Thursday, 19 November 2009

GDP Week 6

Been a little busy with GDP so I thought I'd take a moment to explain what my group's Project is and how it is going. At the moment the military use two AA Alkaline Batteries to power troops personal role radios (PRRs). The PRR provides short range (500m) communications between soldiers and is a replacement to hand signals. The manufacturer, Selex Communications, worked hard to get the battery life up to 24 hours, which is impressive, considering most missions are approximately 3 hours long.



The problem with using disposable batteries is that they present a logistical nightmare. Surplus batteries must be carried for each mission and used batteries must be collected at the end. Standard procedure is to always replace the batteries in the PRR before every mission, regardless of previous use. The military have expressed a strong dissatisfaction with lithium-ion batteries, on the grounds that they are slow to charge and their state of charge is unpredictable/unreliable.

Our brief was to research and present an alternative technology which could be retrofit into the PRR. Ideally it would have competing capacity and be of comparable size. Importantly it must overcome the failings of present Li-Ion technology. Bring on the Ultracapacitor:



The beasts we are using are Philips 50F 2.3V capacitors from Farnell. We also have some MAXIM 100F 2.5V Capacitors to play with. They are pretty chunky, and present some problems in themselves, namely:

  • Interfacing the PRR (xV to 3V)

  • Fast Charging circuit (T ~ 60s)

  • Cell Monitoring



The last point is interesting and of most importance. The caps are damaged if taken above their working voltage of 2.3V or 2.5V. Because of their low energy density, many ultracapacitors, connected in series and parallel will be required to replace the AA Batteries. This makes it easy for unbalanced cells to exceed their working voltage during normal use. Over Voltage Protection (OVP) circuitry is required, and that forms my part of the project. I have just finished the final design of my circuit which is capable of detecting the OVP condition, isolating the capacitor and bypassing the charging current. I hope to blog more about it soon.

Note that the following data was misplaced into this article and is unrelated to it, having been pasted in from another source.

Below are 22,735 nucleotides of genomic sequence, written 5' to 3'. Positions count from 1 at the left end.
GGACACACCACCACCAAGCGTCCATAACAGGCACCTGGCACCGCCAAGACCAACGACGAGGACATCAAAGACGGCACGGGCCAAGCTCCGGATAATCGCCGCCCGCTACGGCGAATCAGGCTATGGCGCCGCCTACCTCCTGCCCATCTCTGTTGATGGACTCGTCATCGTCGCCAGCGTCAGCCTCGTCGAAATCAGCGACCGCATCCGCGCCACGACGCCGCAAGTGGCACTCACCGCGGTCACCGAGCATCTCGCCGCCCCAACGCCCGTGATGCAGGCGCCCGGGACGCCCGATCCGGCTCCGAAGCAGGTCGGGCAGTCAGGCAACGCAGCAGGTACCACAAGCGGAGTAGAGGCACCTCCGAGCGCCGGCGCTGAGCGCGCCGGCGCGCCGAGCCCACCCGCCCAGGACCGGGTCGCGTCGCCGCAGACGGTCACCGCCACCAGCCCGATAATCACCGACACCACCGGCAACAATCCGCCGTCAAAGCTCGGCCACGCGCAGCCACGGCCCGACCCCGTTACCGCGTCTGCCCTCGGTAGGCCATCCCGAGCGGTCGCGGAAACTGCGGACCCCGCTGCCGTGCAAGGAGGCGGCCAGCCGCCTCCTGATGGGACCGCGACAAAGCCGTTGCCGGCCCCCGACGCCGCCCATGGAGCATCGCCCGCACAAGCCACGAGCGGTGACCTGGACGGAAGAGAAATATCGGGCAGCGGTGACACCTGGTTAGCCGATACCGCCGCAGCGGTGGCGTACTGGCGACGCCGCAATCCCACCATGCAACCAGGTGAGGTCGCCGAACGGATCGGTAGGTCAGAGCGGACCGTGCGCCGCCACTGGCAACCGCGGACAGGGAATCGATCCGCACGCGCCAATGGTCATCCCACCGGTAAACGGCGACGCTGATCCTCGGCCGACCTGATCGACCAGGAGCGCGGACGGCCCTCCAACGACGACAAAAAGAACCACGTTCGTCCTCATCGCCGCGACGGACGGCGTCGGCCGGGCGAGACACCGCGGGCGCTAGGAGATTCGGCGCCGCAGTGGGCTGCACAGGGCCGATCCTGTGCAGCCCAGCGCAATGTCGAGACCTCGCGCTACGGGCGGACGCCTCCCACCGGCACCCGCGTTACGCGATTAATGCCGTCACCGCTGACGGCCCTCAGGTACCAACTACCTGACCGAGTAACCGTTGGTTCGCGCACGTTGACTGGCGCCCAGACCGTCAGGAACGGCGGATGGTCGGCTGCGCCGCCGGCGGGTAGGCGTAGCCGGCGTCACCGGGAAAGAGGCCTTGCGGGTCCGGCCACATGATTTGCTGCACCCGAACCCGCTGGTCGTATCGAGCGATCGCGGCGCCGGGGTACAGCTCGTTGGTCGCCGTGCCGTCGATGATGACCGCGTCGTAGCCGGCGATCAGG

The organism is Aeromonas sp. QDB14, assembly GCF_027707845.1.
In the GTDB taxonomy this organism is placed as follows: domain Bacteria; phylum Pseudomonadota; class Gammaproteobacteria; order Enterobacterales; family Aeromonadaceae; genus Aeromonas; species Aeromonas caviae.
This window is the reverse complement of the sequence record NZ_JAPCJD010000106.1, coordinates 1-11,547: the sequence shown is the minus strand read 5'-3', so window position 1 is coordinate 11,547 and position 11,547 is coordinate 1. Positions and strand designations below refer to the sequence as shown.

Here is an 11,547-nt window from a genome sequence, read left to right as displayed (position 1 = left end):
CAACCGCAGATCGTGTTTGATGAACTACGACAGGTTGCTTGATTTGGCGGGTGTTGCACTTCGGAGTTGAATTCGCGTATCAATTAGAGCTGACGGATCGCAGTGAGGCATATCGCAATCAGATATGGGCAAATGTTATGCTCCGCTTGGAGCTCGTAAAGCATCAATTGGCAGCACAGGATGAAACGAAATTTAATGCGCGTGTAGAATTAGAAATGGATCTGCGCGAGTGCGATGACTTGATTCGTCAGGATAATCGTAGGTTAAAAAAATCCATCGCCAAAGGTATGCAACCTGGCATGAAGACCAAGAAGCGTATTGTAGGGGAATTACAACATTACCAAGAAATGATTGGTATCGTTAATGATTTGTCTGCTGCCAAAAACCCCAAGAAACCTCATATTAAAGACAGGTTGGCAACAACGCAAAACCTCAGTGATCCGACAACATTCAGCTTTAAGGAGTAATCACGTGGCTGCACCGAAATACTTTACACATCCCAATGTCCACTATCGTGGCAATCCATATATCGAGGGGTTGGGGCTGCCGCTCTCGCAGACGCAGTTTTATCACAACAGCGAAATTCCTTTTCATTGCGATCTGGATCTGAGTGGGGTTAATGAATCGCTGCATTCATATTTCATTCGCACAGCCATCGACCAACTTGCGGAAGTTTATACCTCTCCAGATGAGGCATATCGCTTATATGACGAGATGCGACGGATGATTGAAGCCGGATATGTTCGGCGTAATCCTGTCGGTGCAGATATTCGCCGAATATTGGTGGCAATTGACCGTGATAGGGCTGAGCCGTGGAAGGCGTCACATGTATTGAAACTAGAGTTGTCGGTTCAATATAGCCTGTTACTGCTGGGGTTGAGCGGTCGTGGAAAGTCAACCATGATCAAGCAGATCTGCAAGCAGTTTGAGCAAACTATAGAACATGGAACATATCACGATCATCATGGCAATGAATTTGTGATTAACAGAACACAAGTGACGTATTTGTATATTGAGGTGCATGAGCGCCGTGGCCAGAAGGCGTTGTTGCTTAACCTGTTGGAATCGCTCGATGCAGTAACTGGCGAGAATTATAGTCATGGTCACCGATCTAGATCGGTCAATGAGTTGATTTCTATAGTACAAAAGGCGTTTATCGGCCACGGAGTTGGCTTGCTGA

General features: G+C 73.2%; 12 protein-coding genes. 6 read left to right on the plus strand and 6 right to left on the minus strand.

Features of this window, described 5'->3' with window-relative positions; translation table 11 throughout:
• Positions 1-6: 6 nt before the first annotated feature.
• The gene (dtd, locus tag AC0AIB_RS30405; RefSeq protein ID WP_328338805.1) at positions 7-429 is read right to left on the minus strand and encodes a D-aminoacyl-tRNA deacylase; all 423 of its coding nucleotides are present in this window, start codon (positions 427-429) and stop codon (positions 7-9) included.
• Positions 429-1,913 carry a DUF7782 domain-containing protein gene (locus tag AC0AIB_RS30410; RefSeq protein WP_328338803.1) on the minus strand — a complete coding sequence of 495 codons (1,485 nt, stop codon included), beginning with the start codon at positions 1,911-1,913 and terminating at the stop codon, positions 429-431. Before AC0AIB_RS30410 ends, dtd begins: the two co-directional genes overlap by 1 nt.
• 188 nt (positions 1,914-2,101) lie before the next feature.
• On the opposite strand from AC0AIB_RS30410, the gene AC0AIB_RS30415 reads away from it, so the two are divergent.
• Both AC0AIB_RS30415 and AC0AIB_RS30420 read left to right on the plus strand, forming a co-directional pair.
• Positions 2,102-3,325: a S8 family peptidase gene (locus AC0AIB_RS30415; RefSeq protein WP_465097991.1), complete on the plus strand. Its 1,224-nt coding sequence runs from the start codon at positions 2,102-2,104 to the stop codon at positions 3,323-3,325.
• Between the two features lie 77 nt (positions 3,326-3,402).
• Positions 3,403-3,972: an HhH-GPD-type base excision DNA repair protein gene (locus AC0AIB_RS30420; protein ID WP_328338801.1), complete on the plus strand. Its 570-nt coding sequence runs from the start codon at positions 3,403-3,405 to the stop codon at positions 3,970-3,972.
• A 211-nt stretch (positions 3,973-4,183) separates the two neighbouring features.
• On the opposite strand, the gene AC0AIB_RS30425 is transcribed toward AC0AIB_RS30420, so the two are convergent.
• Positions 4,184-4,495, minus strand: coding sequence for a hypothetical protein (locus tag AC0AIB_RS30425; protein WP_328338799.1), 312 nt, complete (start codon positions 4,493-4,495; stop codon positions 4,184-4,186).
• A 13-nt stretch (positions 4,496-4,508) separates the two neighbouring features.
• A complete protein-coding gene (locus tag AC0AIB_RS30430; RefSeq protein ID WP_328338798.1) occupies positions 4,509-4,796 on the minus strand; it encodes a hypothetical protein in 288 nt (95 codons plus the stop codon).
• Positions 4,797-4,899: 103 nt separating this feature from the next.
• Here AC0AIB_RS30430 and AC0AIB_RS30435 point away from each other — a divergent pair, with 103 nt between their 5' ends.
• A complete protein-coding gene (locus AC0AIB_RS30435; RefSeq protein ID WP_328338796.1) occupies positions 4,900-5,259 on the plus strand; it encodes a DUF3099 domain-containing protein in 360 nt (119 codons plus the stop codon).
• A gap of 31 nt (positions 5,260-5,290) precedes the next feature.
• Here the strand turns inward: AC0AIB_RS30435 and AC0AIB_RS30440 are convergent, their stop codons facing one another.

Thursday, 5 November 2009

Tuesday, 3 November 2009

Automata & Useless Machines

Back in design and technology class during GCSE I made an automata of a flying pig. It had angle wings that flapped and floated around a little, whilst the clouds moved in the background. The word 'shoddy' would aptly describe it. My woodworking skills were, and I can only assume still are, poor. Whilst always backed up with plenty of enthusiasm, my creations generally looked better in my mind than in reality. I think it has something to do with a lack of patience.

I completely forgot about all of this until about fifteen minutes ago, when I stumbled upon this construction on the hack-a-day website. This then lead me on to a Youtube binge of useless machines and inspired automata. I think I'm envious of just about every one of these machines. They are clearly a labour of love. Here were my personal highlights. For those cautious of entering the same Youtube binge, its too late.

Automata



Simple but brilliant - Flipping Pancakes

Adorable - Marching Penguins

Sad - An Afternoon in the park

Bizarre - Drifting Apart

Useless machines


Art? - Unplugger

Hot? - Banana Fan

Spinning - Its the things you can't change that change you